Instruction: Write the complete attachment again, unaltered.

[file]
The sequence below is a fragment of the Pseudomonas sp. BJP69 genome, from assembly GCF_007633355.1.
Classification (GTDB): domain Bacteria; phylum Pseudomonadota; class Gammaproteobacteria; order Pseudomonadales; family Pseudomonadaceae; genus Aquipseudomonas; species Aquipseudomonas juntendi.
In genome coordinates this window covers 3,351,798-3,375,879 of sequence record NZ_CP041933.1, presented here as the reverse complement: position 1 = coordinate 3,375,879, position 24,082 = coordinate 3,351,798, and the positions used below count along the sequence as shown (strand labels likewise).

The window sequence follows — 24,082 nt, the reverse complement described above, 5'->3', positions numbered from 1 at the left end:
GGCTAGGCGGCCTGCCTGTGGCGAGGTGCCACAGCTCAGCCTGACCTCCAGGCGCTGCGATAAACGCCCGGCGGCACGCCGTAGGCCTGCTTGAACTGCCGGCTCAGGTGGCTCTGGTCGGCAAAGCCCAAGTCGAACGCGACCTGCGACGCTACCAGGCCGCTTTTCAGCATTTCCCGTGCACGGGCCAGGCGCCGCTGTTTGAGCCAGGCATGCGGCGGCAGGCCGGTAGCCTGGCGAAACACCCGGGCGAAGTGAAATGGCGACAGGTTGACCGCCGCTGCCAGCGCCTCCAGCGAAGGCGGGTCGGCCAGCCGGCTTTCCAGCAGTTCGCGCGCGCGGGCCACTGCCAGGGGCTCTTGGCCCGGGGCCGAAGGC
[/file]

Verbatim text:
The sequence below is a fragment of the Pseudomonas sp. BJP69 genome, from assembly GCF_007633355.1.
Classification (GTDB): domain Bacteria; phylum Pseudomonadota; class Gammaproteobacteria; order Pseudomonadales; family Pseudomonadaceae; genus Aquipseudomonas; species Aquipseudomonas juntendi.
In genome coordinates this window covers 3,351,798-3,375,879 of sequence record NZ_CP041933.1, presented here as the reverse complement: position 1 = coordinate 3,375,879, position 24,082 = coordinate 3,351,798, and the positions used below count along the sequence as shown (strand labels likewise).

The window sequence follows — 24,082 nt, the reverse complement described above, 5'->3', positions numbered from 1 at the left end:
GGCTAGGCGGCCTGCCTGTGGCGAGGTGCCACAGCTCAGCCTGACCTCCAGGCGCTGCGATAAACGCCCGGCGGCACGCCGTAGGCCTGCTTGAACTGCCGGCTCAGGTGGCTCTGGTCGGCAAAGCCCAAGTCGAACGCGACCTGCGACGCTACCAGGCCGCTTTTCAGCATTTCCCGTGCACGGGCCAGGCGCCGCTGTTTGAGCCAGGCATGCGGCGGCAGGCCGGTAGCCTGGCGAAACACCCGGGCGAAGTGAAATGGCGACAGGTTGACCGCCGCTGCCAGCGCCTCCAGCGAAGGCGGGTCGGCCAGCCGGCTTTCCAGCAGTTCGCGCGCGCGGGCCACTGCCAGGGGCTCTTGGCCCGGGGCCGAAGGC